Nmap and Zenmap - Beginners guide to hacking and penetration testing (2017)

Beginners guide to hacking and penetration testing (2017)

Nmap and Zenmap:

Nmap (and the GUI version Zenmap) is a free open source network mapper for network discovery and auditing. It's easy to use, well supported, and flexible.

Zenmap demo:

In the above image is an example of a typical Zenmap scan. In this particular example I launched it against my Metasploitable machine that is running in a VirtualBox environment.

Launching a new Scan:

1. Once Zenmap is launched enter your target IP address into the Target field

2. Under Profile select the type of scan you wish to use, by default Intense scan is preselected. Keep in mind there is a tradeoff when scanning. The more intense the scan the more information you will likely yield, however this also means that you scans are more likely to be noticed by the target.

3. Under the Command line the Nmap command will be automatically filled in for the scan that we have selected. This is the same command that we would have entered if we were using Nmap

instead of Zenmap.

4. Once we are ready click the Scan button on the top right. Depending on the scan will depend on how long it will take to finish.

5. Under the Nmap Output we can see the general output of our scan.

a. Ping scan results

b. MAC address

c. We can see the machine is a VirtualBox machine, because of this it was unable to determine the OS type, but knowing it's a virtual machine is also useful to a hacker.

d. Tracerout info

e. Etc.

6. Clicking the other tabs we can see Port information, Topology, etc.


Nessus is a vulnerability scanner by Tenable, that is offered in both a free "home" version and a Pro version. For this book we will be dealing with the home version that can be found over at: https://www.tenable.com/products/nessus-home It is available for Windows, macOS, Linux, FreeBSD, and GPG Keys.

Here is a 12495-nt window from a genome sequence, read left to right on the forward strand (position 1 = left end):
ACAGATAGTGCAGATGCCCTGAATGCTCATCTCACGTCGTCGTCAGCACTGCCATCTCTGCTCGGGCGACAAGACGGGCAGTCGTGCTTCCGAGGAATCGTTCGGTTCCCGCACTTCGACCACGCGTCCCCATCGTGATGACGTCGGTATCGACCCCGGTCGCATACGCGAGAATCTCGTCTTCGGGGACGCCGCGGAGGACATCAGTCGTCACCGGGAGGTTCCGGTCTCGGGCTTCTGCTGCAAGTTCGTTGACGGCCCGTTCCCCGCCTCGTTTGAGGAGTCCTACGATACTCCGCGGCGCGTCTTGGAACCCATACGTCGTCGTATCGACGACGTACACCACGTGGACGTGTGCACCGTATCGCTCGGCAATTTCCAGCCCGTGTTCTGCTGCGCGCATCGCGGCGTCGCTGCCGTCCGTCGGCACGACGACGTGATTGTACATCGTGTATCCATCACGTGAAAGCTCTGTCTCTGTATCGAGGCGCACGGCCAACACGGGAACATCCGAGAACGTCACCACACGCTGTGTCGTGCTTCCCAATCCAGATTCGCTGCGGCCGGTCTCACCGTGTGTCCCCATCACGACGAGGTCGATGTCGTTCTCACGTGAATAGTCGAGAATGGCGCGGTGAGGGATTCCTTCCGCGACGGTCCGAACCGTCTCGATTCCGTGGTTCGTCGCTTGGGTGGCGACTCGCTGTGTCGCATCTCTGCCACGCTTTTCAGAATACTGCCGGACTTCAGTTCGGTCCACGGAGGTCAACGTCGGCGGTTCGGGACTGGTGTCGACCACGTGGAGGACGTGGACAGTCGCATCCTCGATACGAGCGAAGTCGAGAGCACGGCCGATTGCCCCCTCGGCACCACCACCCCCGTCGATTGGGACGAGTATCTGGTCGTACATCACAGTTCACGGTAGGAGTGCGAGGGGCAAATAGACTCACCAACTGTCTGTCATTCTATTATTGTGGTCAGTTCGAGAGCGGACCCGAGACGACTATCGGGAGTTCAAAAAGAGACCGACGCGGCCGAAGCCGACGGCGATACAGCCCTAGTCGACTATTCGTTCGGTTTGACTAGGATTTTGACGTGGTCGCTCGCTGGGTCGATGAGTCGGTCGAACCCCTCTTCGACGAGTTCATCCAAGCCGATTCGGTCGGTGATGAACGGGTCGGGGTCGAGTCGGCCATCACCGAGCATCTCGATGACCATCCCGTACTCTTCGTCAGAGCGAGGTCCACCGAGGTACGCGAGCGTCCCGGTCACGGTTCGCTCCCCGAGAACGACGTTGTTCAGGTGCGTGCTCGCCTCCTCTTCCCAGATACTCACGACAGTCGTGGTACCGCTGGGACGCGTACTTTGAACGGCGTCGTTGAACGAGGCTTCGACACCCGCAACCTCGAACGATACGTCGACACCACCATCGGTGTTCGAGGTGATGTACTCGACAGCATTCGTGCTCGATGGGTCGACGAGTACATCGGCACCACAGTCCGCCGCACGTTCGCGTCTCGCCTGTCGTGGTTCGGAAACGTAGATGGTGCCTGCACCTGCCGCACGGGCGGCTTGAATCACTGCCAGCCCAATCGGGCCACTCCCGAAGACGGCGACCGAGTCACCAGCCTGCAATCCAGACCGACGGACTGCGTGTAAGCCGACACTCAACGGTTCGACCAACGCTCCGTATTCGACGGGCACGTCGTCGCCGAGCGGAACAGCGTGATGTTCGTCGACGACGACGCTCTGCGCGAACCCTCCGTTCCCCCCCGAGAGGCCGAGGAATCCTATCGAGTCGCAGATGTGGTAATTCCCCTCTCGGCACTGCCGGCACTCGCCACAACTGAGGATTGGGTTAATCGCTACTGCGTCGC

Once Nessus is installed and registered this is the initial screen after logging in. To initiate a new scan click

New Scan.

Fro, here we can see a number of different scan options depending if we are using the community version or the Pro version. For this book we are sticking to the community (Free) version. Click Basic Network Scan

From here you will need to fill out some basic information to start: scan Name, Description of the scan, the Folder you will save your scan to, and your Target(s). You also have the option of setting up a Schedule to scan.

Once you have the necessary fields filled out and saved find your scan and click the Launch option to start.

When you scan finishes you will be presented with a comprehensive vulnerability audit detailing its findings. We can click any one of these for more information.

In this case we can see that our target is running a VNC server with the default password of password. We can use this information later when we exploit the machine with Metasploit (explained later). We can also see the Risk Factor, Score, and the CVSS information.